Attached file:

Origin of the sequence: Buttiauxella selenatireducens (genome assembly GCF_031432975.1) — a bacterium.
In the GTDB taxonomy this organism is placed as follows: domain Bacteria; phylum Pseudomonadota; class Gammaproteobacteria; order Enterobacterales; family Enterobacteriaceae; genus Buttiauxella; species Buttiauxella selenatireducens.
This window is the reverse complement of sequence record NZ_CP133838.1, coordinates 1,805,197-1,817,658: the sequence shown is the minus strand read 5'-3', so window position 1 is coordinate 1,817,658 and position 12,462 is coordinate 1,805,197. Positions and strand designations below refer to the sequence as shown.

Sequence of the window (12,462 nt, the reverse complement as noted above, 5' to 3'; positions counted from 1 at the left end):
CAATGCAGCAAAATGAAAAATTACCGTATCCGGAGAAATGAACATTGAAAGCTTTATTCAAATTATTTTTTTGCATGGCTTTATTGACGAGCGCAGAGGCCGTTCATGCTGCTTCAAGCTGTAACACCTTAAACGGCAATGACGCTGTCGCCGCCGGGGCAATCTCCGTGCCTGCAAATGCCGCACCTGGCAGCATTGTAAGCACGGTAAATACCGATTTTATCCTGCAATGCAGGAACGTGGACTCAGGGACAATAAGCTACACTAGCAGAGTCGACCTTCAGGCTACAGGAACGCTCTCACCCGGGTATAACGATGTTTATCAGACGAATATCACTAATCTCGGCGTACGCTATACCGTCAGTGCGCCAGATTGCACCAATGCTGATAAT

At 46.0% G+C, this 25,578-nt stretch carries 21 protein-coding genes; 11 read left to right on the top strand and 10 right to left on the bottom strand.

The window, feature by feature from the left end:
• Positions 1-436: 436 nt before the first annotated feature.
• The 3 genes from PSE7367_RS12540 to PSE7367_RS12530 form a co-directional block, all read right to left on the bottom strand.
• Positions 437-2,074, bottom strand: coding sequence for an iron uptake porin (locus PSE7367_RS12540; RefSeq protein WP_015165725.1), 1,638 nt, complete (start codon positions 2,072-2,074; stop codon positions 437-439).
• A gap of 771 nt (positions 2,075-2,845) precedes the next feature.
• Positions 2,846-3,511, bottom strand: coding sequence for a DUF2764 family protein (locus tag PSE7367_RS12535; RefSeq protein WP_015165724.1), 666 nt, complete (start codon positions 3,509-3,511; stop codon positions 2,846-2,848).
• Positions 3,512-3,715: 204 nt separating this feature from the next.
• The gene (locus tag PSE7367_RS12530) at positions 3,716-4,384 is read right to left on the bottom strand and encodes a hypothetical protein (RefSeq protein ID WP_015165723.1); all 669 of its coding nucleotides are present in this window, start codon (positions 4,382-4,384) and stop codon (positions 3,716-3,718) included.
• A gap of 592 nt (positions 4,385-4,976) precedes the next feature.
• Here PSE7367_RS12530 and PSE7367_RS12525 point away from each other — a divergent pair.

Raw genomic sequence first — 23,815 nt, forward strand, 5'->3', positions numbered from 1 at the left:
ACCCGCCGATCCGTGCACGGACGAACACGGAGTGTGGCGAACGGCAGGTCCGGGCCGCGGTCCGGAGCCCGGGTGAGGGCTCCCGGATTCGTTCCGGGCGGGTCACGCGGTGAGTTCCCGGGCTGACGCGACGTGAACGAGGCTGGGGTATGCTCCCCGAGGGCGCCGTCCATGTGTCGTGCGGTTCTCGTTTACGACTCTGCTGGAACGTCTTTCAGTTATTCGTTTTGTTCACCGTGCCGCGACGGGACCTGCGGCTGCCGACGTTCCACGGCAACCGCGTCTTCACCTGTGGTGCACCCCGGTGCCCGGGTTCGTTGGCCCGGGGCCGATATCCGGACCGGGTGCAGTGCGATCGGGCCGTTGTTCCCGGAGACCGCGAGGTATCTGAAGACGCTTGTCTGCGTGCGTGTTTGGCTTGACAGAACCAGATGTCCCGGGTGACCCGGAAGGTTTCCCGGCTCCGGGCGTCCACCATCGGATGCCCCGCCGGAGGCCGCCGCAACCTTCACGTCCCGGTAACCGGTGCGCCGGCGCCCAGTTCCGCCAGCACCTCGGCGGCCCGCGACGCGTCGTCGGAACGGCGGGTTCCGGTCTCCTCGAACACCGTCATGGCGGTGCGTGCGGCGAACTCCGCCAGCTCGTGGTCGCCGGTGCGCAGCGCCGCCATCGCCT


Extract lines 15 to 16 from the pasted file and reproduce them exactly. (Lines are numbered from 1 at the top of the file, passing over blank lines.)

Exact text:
• A gap of 592 nt (positions 4,385-4,976) precedes the next feature.
• Here PSE7367_RS12530 and PSE7367_RS12525 point away from each other — a divergent pair.